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    February 2013
    M T W T F S S
    « Jan   Mar »


    Insurance Helps You Be Neat

    Don Shaughnessy

    Will Rogers once said that, “Just because a thing is common sense, does not mean it will be common practice.” Not much has changed in the 80 years since.

    As an example, the most valuable asset most people have is the ability to earn income. They have other valuable assets too. Their home, their household goods, their jewelry, their car, and their teeth.

    How many of these are fully insured against loss or damage?

    All but their income.

    We can agree that it is common sense to insure the things you value. After 30 years in the business, I can assure you that it is not common practice.

    Maybe it is because people don’t know what their income is worth. Here is a handy chart showing the net present value of $1,000 worth of monthly after tax income. It assumes your capital will earn, after tax, 1% more than inflation.

    Per $1,000 Income After Tax / Month
    To Earn Capital
    Remaining Value
    15 188,614
    20 238,284
    25 285,542
    30 330,507
    35 356,432
    40 397,956

    For example, a 35 year old retiring at 60 (25 years) and bringing in $5,000 per month now would need capital of $1,427,712 to be financially indifferent to being unable to work.

    It is not the insurance answer. The table merely tells you what your job is worth. It tells you nothing about how much insurance you need. Whether it is for disability income insurance or for life insurance, it is not a bad place to start keeping things in perspective.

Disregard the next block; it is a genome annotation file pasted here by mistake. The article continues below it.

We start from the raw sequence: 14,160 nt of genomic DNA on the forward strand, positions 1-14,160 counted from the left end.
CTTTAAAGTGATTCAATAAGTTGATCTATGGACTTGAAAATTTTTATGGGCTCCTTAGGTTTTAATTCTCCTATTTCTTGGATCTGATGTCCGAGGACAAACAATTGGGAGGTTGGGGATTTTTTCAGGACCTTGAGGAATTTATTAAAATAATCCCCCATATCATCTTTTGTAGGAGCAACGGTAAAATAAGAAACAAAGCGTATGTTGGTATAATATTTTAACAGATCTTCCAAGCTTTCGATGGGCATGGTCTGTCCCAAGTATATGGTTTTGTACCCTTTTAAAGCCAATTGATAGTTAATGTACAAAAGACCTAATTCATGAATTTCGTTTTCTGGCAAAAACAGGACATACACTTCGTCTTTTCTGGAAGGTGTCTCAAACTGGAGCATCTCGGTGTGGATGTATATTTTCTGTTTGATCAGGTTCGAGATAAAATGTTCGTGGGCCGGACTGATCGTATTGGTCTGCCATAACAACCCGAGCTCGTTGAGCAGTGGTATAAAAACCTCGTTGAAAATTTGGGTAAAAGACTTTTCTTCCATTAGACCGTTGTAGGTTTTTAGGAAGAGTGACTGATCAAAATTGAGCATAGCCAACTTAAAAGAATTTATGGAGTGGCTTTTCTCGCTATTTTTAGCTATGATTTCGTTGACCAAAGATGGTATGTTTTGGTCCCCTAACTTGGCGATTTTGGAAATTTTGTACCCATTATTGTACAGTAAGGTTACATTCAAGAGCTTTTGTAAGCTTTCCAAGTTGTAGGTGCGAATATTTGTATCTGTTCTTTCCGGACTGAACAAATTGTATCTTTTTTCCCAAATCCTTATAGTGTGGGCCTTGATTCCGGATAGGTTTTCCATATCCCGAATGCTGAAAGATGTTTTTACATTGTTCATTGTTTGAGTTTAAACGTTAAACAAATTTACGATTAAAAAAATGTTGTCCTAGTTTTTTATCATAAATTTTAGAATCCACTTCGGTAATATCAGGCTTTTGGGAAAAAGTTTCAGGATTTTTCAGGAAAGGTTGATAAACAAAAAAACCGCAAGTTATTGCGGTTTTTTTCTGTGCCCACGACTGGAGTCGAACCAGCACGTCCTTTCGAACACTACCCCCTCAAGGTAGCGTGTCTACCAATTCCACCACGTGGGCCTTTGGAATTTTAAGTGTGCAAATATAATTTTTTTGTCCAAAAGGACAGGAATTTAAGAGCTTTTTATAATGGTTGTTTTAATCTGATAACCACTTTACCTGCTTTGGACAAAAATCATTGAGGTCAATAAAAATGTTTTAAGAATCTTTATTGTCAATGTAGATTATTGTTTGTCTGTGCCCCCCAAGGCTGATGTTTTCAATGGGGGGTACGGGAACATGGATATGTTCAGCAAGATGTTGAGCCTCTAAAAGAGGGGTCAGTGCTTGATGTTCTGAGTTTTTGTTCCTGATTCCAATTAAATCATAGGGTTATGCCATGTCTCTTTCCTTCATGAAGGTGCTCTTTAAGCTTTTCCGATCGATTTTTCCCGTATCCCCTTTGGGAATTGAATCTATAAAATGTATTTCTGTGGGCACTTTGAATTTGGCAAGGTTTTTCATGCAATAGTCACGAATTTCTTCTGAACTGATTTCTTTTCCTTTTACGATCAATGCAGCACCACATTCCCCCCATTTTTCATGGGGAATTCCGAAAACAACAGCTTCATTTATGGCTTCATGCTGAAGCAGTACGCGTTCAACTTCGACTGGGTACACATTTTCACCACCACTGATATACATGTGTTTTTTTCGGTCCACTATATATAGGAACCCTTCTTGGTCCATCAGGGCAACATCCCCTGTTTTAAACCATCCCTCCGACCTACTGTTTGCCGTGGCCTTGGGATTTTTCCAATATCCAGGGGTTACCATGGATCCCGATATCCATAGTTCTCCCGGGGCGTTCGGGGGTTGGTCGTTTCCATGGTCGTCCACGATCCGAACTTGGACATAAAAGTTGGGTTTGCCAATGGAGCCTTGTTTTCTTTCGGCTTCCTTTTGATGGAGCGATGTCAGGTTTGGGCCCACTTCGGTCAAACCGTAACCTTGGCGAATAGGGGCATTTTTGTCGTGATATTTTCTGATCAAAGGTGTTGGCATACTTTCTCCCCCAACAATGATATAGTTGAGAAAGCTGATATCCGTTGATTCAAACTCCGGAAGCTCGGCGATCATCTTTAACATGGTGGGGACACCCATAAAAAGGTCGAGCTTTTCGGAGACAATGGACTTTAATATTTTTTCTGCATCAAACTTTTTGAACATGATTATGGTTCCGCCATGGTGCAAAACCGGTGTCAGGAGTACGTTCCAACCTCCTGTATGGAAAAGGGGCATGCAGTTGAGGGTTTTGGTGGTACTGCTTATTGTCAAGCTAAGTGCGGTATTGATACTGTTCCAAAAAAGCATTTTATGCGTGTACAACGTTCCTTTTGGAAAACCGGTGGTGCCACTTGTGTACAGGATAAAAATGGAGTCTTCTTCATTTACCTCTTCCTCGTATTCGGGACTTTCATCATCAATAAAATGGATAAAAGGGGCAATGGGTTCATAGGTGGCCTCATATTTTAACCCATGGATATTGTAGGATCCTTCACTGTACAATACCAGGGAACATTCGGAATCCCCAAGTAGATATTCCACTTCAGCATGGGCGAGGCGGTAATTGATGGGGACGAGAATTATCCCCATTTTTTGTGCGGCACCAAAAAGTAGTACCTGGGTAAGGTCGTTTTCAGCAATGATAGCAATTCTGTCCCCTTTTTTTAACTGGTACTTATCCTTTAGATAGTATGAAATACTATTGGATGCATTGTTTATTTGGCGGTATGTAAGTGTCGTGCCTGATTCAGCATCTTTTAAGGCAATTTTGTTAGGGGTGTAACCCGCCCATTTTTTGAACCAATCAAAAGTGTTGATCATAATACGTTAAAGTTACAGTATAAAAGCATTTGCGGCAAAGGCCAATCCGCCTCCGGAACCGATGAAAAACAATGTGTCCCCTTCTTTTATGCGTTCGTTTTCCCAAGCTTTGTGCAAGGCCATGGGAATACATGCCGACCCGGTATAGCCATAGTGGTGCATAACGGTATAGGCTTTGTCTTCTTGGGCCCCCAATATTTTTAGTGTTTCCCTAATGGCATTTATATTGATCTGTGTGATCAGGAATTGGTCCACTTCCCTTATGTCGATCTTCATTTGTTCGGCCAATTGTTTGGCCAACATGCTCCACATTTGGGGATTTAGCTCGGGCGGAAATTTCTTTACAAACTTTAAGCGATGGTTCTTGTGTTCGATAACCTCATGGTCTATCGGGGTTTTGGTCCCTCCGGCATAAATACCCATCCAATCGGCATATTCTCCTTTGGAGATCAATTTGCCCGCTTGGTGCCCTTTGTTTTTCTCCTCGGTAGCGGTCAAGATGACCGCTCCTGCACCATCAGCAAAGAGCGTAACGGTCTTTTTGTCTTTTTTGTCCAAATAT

Your adviser can help you integrate other factors like debt, savings, new expenses like childcare, education savings, inflation and tax effects, government programs like CPP, new expenditures needed like house purchase or expenditure that might go away like clothing, work expenses, and recreation. One-income flexibility is very limited so risks are greater. You need to provide some of the big things.

    Your amount of your reasonable insurance need is just a big arithmetic question.

    Disability insurance has a capital value you can calculate too. For young people the premium is a tiny percentage of the capital value. If you don’t have the insurance and you don’t have the capital, what exactly are you planning to do if you get sick or hurt?

    Both life and disability insurance needs change over time. That fact can influence the kind of insurance you buy but it should not influence the amount you buy now.

    Almost everyone is under-insured when you relate the coverage to the value of the asset. Under-insured will not matter if you do not leave a financial footprint when something adverse occurs. Like you have neither debt nor dependents nor a need to spend money.  For the other people, the ones with obligations and expectations, rethink the amount.

    Everyone has an untidy financial life. You are never finished everything. There are always half-done plans and plans not yet started. If you don’t get the time, you will still need the money.

    Insurance lets you be neat.

    Don Shaughnessy is a retired partner in an international accounting firm and is presently with The Protectors Group, a large personal insurance, employee benefits and investment agency in Peterborough Ontario.

    The MONEY® Network